Fed, Bank of England deceived Bundesbank on coin-melt bars in 1968

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From the Archives : Originally published November 20th, 2012
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Category : History of Gold





Citing Bank of England records, Zero Hedge reveals tonight that as the London Gold Pool was collapsing in 1968 the Federal Reserve and the Bank of England conspired to conceal from the German Bundesbank the deficient gold content of U.S. gold bars, apparently made from coin melt, that were being transferred to the Bundesbank to conclude gold swaps.

This is, Zero Hedge says, another reason why the Bundesbank might want to cut off inquiry into the security of its foreign-vaulted gold. Zero Hedge's report is headlined "Bank of England to the Fed: 'No Indication Should, of Course, Be Given to the Bundesbank" and it's posted here:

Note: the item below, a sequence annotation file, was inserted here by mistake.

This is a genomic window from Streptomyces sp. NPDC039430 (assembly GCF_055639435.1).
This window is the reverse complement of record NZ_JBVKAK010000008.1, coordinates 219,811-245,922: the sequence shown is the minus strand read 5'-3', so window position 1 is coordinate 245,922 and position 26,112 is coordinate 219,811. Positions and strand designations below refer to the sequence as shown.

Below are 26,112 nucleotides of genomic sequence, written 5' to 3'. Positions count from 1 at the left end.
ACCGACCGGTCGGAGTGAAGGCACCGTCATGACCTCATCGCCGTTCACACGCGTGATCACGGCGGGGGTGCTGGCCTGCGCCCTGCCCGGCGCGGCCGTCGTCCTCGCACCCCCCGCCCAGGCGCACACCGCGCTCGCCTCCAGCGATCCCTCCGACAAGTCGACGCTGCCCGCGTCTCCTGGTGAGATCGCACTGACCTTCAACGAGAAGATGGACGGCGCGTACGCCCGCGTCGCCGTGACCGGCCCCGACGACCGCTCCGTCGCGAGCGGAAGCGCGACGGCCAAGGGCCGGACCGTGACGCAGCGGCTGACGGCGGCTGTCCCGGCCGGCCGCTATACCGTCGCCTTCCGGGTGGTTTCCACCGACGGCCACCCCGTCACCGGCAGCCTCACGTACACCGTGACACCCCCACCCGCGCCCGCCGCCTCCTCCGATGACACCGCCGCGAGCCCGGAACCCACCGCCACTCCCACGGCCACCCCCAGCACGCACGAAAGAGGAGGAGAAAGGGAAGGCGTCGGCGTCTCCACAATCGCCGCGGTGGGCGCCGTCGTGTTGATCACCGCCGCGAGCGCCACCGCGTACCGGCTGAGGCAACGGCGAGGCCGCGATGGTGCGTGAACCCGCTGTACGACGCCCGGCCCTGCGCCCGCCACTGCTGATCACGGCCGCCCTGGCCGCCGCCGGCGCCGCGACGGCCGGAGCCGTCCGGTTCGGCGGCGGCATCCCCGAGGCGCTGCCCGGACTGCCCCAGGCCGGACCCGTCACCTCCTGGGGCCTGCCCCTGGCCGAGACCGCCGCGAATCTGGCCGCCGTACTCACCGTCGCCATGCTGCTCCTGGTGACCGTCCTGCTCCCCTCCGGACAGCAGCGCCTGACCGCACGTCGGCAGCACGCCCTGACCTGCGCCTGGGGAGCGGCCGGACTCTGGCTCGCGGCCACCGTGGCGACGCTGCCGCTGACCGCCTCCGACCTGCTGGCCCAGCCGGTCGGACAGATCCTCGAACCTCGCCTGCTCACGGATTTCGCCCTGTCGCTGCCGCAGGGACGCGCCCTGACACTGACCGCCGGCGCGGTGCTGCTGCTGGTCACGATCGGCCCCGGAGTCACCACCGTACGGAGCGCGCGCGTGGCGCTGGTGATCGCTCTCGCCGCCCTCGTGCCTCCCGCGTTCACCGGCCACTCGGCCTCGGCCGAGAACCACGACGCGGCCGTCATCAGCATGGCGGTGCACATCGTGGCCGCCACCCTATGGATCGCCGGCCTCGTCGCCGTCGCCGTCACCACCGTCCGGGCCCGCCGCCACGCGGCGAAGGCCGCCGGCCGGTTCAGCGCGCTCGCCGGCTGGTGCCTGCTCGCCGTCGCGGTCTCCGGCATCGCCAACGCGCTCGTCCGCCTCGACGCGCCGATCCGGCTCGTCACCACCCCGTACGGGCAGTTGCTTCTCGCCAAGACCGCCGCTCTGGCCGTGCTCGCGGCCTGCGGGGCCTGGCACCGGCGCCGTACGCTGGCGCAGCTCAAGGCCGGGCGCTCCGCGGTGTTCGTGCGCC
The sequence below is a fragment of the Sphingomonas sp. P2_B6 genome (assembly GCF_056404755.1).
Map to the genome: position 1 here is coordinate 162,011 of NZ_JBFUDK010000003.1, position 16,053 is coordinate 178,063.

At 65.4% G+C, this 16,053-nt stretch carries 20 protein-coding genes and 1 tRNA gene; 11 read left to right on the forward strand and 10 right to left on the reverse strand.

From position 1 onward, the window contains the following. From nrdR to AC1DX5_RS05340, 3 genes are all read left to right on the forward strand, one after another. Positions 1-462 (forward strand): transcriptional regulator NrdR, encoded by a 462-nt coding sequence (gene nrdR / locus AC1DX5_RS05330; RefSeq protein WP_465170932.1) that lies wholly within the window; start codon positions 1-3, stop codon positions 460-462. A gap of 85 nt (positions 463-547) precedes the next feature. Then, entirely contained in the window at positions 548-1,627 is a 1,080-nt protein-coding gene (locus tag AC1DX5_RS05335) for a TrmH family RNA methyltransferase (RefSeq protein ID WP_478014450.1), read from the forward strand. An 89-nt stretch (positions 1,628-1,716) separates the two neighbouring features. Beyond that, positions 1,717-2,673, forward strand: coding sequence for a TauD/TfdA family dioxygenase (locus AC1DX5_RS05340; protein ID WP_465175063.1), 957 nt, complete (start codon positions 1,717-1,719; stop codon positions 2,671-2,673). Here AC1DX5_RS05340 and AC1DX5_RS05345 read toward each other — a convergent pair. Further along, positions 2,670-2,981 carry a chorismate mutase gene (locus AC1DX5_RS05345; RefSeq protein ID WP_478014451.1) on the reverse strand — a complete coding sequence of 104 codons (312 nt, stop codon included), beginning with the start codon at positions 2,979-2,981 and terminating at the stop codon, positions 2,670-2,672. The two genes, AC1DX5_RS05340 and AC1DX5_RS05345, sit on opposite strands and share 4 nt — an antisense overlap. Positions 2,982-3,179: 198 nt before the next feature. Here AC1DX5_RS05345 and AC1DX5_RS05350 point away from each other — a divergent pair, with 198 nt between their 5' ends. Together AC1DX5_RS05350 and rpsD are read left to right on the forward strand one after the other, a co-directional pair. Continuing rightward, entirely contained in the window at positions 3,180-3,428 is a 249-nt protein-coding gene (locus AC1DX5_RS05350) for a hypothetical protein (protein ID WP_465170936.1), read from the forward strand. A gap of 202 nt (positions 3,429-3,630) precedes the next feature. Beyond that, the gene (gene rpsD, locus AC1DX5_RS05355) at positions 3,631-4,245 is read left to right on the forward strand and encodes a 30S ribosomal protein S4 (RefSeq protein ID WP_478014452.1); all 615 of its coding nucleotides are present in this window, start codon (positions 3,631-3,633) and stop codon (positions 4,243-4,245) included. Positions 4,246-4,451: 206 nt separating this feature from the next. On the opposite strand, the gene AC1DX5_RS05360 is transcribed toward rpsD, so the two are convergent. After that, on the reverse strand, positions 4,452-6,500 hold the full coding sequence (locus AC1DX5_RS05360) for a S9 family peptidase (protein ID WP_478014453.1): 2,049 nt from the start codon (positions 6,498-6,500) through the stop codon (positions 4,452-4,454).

CHRIS POWELL, Secretary/Treasurer
Gold Anti-Trust Action Committee Inc.


The observation to be realized from the Fed minutes below is not so much condemning evidence of a crime (altho there may be further on in the additional pages), but that the discussions conveyed the camaraderie, scheming, and secret ops that still prevail today despite denials. Indeed, GOLD was certainly money 45 years ago, and still holds today. The bankers know this full well, but hope you don't. Reading, you'll get a glimpse into the common thread of greed, and protecting their banker sponsors is paramount, capital controls, swaps, manipulations, not withstanding.

Pages 1-11 of 107 pgs of pdf file:

Andrew Brimmer, second from right, is
sworn in as a governor of the U.S. Federal
Reserve by Fed Chairman William
McChesney Martin Jr., left,
as his wife Doris Brimmer, daughter
Esther and President Lyndon B. Johnson
look on.


A meeting of the Federal Open Market Committee was held in the offices of the Board of Governors of the Federal Reserve System in Washington, D. C., on Tuesday, December 12, 1967, at 9:30 a.m.

PRESENT: Mr. Martin, Chairman